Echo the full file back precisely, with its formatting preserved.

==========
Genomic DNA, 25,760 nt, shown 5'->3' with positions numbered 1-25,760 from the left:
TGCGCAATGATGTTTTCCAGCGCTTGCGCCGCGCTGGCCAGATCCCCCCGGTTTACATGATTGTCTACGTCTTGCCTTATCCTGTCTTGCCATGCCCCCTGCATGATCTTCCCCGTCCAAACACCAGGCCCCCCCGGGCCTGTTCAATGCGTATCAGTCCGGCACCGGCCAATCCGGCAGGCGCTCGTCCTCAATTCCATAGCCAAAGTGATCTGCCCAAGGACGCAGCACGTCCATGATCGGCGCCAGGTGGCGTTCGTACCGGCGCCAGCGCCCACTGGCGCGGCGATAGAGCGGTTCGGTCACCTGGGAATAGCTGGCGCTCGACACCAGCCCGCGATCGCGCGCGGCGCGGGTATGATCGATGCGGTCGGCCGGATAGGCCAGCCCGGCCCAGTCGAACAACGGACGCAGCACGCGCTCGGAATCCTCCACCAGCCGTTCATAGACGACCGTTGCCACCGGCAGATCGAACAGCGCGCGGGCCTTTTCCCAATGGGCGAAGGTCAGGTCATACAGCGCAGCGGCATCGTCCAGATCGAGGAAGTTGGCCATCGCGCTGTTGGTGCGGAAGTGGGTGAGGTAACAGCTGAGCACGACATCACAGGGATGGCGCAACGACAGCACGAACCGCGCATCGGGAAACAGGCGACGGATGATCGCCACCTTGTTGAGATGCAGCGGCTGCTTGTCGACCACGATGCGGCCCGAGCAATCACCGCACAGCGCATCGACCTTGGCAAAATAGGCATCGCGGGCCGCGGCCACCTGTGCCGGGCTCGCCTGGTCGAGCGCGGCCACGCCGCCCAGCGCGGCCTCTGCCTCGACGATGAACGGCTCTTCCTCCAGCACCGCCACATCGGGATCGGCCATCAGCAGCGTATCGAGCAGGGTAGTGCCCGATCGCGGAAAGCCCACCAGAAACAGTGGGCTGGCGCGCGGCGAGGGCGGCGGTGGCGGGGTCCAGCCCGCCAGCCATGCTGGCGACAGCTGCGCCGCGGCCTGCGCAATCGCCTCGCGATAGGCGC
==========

Genomic DNA, 25,760 nt, shown 5'->3' with positions numbered 1-25,760 from the left:
TGCGCAATGATGTTTTCCAGCGCTTGCGCCGCGCTGGCCAGATCCCCCCGGTTTACATGATTGTCTACGTCTTGCCTTATCCTGTCTTGCCATGCCCCCTGCATGATCTTCCCCGTCCAAACACCAGGCCCCCCCGGGCCTGTTCAATGCGTATCAGTCCGGCACCGGCCAATCCGGCAGGCGCTCGTCCTCAATTCCATAGCCAAAGTGATCTGCCCAAGGACGCAGCACGTCCATGATCGGCGCCAGGTGGCGTTCGTACCGGCGCCAGCGCCCACTGGCGCGGCGATAGAGCGGTTCGGTCACCTGGGAATAGCTGGCGCTCGACACCAGCCCGCGATCGCGCGCGGCGCGGGTATGATCGATGCGGTCGGCCGGATAGGCCAGCCCGGCCCAGTCGAACAACGGACGCAGCACGCGCTCGGAATCCTCCACCAGCCGTTCATAGACGACCGTTGCCACCGGCAGATCGAACAGCGCGCGGGCCTTTTCCCAATGGGCGAAGGTCAGGTCATACAGCGCAGCGGCATCGTCCAGATCGAGGAAGTTGGCCATCGCGCTGTTGGTGCGGAAGTGGGTGAGGTAACAGCTGAGCACGACATCACAGGGATGGCGCAACGACAGCACGAACCGCGCATCGGGAAACAGGCGACGGATGATCGCCACCTTGTTGAGATGCAGCGGCTGCTTGTCGACCACGATGCGGCCCGAGCAATCACCGCACAGCGCATCGACCTTGGCAAAATAGGCATCGCGGGCCGCGGCCACCTGTGCCGGGCTCGCCTGGTCGAGCGCGGCCACGCCGCCCAGCGCGGCCTCTGCCTCGACGATGAACGGCTCTTCCTCCAGCACCGCCACATCGGGATCGGCCATCAGCAGCGTATCGAGCAGGGTAGTGCCCGATCGCGGAAAGCCCACCAGAAACAGTGGGCTGGCGCGCGGCGAGGGCGGCGGTGGCGGGGTCCAGCCCGCCAGCCATGCTGGCGACAGCTGCGCCGCGGCCTGCGCAATCGCCTCGCGATAGGCGC